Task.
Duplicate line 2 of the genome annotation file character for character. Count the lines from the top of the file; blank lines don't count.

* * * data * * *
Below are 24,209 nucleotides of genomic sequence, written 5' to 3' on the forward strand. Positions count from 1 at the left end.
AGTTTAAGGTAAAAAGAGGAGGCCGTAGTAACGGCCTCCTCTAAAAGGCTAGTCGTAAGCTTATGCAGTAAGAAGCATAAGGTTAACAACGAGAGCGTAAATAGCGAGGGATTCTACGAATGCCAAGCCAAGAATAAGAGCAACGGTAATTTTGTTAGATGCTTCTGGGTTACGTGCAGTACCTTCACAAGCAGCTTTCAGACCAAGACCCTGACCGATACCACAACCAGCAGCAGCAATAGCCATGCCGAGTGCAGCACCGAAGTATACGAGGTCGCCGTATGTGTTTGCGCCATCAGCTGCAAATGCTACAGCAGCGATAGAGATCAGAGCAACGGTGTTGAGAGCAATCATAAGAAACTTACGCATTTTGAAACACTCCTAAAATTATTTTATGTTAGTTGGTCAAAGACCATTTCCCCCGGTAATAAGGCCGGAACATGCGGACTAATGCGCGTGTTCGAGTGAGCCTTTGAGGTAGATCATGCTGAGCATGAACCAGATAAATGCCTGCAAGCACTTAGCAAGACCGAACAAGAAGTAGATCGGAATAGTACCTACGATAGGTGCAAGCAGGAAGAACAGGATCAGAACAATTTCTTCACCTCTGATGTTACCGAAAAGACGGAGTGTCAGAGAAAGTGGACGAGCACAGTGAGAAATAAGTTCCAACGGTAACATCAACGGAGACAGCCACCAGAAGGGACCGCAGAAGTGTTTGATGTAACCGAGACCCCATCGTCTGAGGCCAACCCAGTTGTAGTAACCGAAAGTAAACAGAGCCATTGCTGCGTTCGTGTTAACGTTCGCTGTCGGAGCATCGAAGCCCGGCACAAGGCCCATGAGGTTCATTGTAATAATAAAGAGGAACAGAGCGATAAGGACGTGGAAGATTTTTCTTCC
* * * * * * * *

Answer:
AGTTTAAGGTAAAAAGAGGAGGCCGTAGTAACGGCCTCCTCTAAAAGGCTAGTCGTAAGCTTATGCAGTAAGAAGCATAAGGTTAACAACGAGAGCGTAAATAGCGAGGGATTCTACGAATGCCAAGCCAAGAATAAGAGCAACGGTAATTTTGTTAGATGCTTCTGGGTTACGTGCAGTACCTTCACAAGCAGCTTTCAGACCAAGACCCTGACCGATACCACAACCAGCAGCAGCAATAGCCATGCCGAGTGCAGCACCGAAGTATACGAGGTCGCCGTATGTGTTTGCGCCATCAGCTGCAAATGCTACAGCAGCGATAGAGATCAGAGCAACGGTGTTGAGAGCAATCATAAGAAACTTACGCATTTTGAAACACTCCTAAAATTATTTTATGTTAGTTGGTCAAAGACCATTTCCCCCGGTAATAAGGCCGGAACATGCGGACTAATGCGCGTGTTCGAGTGAGCCTTTGAGGTAGATCATGCTGAGCATGAACCAGATAAATGCCTGCAAGCACTTAGCAAGACCGAACAAGAAGTAGATCGGAATAGTACCTACGATAGGTGCAAGCAGGAAGAACAGGATCAGAACAATTTCTTCACCTCTGATGTTACCGAAAAGACGGAGTGTCAGAGAAAGTGGACGAGCACAGTGAGAAATAAGTTCCAACGGTAACATCAACGGAGACAGCCACCAGAAGGGACCGCAGAAGTGTTTGATGTAACCGAGACCCCATCGTCTGAGGCCAACCCAGTTGTAGTAACCGAAAGTAAACAGAGCCATTGCTGCGTTCGTGTTAACGTTCGCTGTCGGAGCATCGAAGCCCGGCACAAGGCCCATGAGGTTCATTGTAATAATAAAGAGGAACAGAGCGATAAGGACGTGGAAGATTTTTCTTCC